The Bengal that was the Sprawling Economic Garden of the World

The first part of a series narrating the prosperous economic empire of Bengal roughly from the 14th up to the 18th Century
The Bengal that was the Sprawling Economic Garden of the World

Like every pious Islamic bigot, Shaykh Abu Abdullah Muhammad popularly known as Ibn Batuta landed in Chittagong on 9 July 1346 to pay his respects to the super-bigot, the “saint” Shaykh Jalaluddin who had holed up in the mountains of Kamarupa. Ibn Batuta’s bigotry apart, the encyclopedic accounts of his travels during the Delhi Sultanate period offer rich, substantial and eyewitness accounts of the havoc these sultans had wreaked upon Bharatavarsha.

Batuta was immediately enchanted by the Bengal that welcomed him. He had just left Madurai behind, disgusted with the open and frank barbarism of the so-called Madurai Sultanate, and Bengal was an opulent paradise that sent him into raptures. Unimaginable prosperity reigned all around him. True to his chronicler’s nature, he began documenting everything he saw.

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And the portrait he gives us simultaneously stuns and makes us tearful for what Bengal eventually became, now groaning under the mad ministrations of Mamata Banerjee.

During his month-long stay and travel, Bengal completely enamoured him leading him to condemn Egypt in comparison. The sweeping mountains, the generous overflowing rivers, the magnificence of Bhagirathi, tree-lined avenues that emitted soothing shade, and the breath taking cities swept him completely leading him to exhort with great passion:

we sailed down the river for fifteen days passing through villages and orchards as though we were going through a mart. On its banks there are water-wheels, gardens and villages to right and left like those of the Nile in Egypt. Thus while the abundance of the necessaries of life and its soothing scenery made it a very attractive country to live in.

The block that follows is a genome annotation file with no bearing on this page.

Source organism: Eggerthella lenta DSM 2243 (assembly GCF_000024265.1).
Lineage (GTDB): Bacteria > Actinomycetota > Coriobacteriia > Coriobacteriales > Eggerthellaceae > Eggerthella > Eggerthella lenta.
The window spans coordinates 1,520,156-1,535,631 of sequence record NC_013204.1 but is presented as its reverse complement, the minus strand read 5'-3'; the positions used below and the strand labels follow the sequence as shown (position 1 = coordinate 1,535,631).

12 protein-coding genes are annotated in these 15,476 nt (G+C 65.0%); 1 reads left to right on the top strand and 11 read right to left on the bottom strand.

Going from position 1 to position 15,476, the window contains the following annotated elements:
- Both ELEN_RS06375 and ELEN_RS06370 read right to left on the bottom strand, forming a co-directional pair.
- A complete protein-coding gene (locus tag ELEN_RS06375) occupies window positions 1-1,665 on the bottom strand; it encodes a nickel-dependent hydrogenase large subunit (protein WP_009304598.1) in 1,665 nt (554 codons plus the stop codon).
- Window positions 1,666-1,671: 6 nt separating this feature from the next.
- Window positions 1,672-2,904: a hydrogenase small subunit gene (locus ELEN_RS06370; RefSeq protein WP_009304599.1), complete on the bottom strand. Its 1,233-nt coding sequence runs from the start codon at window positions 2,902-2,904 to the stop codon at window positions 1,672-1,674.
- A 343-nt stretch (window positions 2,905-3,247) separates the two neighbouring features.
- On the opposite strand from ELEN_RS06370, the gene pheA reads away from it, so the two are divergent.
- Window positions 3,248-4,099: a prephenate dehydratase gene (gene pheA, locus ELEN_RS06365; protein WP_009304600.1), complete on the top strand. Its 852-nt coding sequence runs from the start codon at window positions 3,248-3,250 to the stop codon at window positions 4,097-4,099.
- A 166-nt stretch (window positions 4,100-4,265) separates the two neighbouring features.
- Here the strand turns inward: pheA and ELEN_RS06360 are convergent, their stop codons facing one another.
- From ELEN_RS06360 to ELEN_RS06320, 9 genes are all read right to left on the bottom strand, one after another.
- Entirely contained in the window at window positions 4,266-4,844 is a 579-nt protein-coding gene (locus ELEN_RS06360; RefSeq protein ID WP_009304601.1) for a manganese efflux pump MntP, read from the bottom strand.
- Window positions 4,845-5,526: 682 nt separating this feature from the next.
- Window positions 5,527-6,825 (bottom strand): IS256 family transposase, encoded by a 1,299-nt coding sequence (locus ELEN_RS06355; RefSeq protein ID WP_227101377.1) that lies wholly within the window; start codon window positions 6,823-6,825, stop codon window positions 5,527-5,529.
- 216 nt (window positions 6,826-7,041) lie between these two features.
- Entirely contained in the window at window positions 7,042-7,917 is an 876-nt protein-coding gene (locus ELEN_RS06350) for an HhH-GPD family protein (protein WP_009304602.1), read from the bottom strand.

However, Ibn Batuta’s detailed and picturesque description of the economic haven that Bengal was is pertinent to the context of this essay series. The first thing that stunned Batuta was the extensive material abundance of Bengal. Indeed, unlike the post industrialized world of today, Bharatavarsha had always stressed upon and produced material goods on an unrivalled scale and variety. Cash occupied a relatively insignificant part of the economic conception of Bharatavarsha. It is for this reason that daily necessities of life were available for dirt-cheap prices. Indeed even in the early part of the twentieth century, a quarter of a rupee would fetch about 12-16 coconuts. The Bengal that greeted Batuta exhibited this material abundance on a supremely prolific standard.

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Batuta pays glowing tributes to the vast and flourishing agricultural system perennially watered by an elaborate and intricate irrigative network. He was astonished by the abundant availability of rice, which Bengal was justly renowned for, throughout the world, exporting it to Sri Lanka and Maldvies among other countries. Especially, the “parched and flattened rice” was of the highest quality and in great demand. On average, rice costed 11 Paisa per maund (1 Maund= 37.3242 Kilograms).

He provides us a list of these daily commodities along with their prices as the table below shows.

The next foreigner who has left fairly detailed accounts of the economic haven called Bengal was a Chinese interpreter named Ma Huan. He was employed in a Chinese embassy that visited Bengal around 1406. Ma Huan also records the social and daily life of Bengal in greater detail than Ibn Batuta. Here is a brief list that will stun you.

Ma Huan first notes that Bengal was an extensive country, with a thriving economy, and its cities and towns were filled to the brim with an extensive variety and wealth of products. Bengal also had a large population. He observes that it had flourishing maritime trade and commercial links with several foreign countries. This indeed was the continuance of that great Pala legacy: every Pala grant invariably mentions the prowess and strength of the royal naval fleet, and the Gauda (the Bengal region in general) people were known as Samudrashrayaan (those who depended on the sea).